“Remember those names,” wrote activist Chloe Tsila on Twitter Tuesday after French prosecutors announced what she called “the closest thing to justice” being served.
What Tsila, a U.K. national who’s studying France, was referring to were the victims of the January 2015 attacks on the Charlie Hebdo magazine, on a policewoman, and on a kosher supermarket.
The series of terror attacks in Paris is known as the “Three Days of Terror.” There were 17 innocent lives taken over that 3-day-period by radical Islamist terrorists.
The terrorists’ initial motive to attack the magazine headquarters was based on its caricatures of Muhammad. However, their radical jihad pursuit didn’t stop there and targeted both Jews and law enforcement.
According to the French media, prosecutors announced possible “heavy penalties” and lengthy sentences for the 14 suspects accused, 3 of which will be tried in absentia in a packed courtroom on Tuesday.
In a powerful statement before the court on Monday, a leading French anti-terrorism prosecutor said that there’s no question “of making the living pay for the faults of the dead but of punishing the living for their faults which allowed the dead to kill in their path.”
The 3 main perpetrators of the attacks aren’t alive, however, the defendants are all implicated in supporting the two brothers, Chérif and Saïd Kouachi, in providing material and backing for the attack.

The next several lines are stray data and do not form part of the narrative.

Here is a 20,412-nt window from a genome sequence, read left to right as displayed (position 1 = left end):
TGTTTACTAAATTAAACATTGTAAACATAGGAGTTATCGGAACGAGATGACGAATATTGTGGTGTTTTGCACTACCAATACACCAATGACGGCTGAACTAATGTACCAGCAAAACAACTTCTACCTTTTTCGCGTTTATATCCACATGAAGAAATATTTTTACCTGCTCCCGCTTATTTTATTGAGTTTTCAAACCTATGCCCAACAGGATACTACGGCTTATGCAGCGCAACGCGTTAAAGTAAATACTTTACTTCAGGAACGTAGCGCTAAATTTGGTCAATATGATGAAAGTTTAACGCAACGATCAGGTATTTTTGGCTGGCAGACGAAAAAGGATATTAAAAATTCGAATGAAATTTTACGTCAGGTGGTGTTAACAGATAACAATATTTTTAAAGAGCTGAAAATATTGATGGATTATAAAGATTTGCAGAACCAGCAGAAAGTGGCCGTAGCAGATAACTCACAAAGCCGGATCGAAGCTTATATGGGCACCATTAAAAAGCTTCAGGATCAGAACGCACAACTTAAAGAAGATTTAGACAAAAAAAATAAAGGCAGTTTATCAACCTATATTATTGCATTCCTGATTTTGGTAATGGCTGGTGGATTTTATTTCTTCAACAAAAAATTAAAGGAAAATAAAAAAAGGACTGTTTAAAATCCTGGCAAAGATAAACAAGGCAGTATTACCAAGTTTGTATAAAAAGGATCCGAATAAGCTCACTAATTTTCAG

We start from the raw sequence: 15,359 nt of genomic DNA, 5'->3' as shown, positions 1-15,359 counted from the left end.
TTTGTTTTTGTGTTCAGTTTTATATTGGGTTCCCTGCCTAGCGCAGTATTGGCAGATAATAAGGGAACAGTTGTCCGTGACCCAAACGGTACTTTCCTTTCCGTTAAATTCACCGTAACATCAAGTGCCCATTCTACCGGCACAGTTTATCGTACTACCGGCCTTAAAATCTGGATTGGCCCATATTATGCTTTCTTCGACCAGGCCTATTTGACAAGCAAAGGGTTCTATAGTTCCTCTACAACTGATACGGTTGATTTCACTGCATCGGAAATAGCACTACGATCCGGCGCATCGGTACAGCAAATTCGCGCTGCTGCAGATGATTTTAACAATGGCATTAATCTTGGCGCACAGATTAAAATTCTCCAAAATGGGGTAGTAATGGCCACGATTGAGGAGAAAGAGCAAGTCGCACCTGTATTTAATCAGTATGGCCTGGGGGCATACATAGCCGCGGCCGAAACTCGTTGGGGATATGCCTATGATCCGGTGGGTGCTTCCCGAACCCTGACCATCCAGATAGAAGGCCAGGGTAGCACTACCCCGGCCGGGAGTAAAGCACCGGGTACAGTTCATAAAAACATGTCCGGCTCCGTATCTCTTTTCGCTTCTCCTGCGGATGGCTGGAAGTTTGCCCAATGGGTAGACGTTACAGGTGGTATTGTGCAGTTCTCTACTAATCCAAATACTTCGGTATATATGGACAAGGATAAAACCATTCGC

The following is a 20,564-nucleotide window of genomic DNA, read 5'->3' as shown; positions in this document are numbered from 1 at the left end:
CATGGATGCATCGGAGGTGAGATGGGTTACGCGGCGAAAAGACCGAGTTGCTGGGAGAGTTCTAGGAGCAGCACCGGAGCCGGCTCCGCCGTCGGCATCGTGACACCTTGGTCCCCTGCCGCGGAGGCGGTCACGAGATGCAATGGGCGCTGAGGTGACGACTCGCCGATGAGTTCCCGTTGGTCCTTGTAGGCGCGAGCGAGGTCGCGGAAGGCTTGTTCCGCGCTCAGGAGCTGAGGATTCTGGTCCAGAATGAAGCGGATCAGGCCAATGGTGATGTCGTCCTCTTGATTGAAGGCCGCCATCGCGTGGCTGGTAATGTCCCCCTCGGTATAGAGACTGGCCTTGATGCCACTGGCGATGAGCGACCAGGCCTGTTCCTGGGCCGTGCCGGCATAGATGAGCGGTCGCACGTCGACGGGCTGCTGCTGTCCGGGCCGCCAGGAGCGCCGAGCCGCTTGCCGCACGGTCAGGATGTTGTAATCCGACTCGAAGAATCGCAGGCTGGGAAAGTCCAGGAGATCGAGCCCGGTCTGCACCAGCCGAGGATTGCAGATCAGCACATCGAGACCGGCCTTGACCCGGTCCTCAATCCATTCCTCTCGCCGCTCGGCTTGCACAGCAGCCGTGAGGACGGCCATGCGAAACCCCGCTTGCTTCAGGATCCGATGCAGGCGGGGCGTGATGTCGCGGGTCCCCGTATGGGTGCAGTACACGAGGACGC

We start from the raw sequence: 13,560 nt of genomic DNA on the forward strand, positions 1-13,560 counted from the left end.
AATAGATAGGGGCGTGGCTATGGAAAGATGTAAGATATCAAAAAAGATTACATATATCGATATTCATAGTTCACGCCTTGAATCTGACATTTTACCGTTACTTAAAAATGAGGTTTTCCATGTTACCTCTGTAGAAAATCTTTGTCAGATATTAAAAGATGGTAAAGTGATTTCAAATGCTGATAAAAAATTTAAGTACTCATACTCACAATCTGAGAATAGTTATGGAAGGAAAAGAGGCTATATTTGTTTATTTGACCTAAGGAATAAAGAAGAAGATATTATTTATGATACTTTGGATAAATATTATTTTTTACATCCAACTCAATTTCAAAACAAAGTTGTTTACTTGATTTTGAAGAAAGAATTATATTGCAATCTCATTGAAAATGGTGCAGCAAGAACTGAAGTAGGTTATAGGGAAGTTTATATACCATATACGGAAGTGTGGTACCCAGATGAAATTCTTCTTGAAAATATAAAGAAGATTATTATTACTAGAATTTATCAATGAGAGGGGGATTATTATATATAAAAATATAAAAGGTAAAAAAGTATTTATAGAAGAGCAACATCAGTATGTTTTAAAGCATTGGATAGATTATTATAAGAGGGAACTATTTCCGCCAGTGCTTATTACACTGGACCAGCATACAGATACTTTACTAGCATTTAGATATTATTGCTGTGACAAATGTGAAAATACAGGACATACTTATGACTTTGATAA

The Kouachi brothers, responsible for the attack on Charlie Hebdo, were shot and killed by police a day after the attack after a tense police manhunt. Amedy Coulibaly, responsible for the Kosher market hostage attack, was also killed by police.
Hayat Boumeddiene, Coulibaly’s widow, is still reportedly a fugitive and is suspected of having supported Coulibaly during the attack. Boumeddiene could face 30 years in prison if convicted.
Just before the attack, Boumeddiene was said to have fled to Islamic-State territory in Syria. She was also seen in CCTV footage boarding a flight to Istanbul and her sisters confirmed at the trial having continued contact with their sibling, EuroNews reported.
Of the others possibly implicated, the court says sentences could range from life in prison for some to 20 years in prison for others. A final decision will be announced by the court on December 16, according to reports.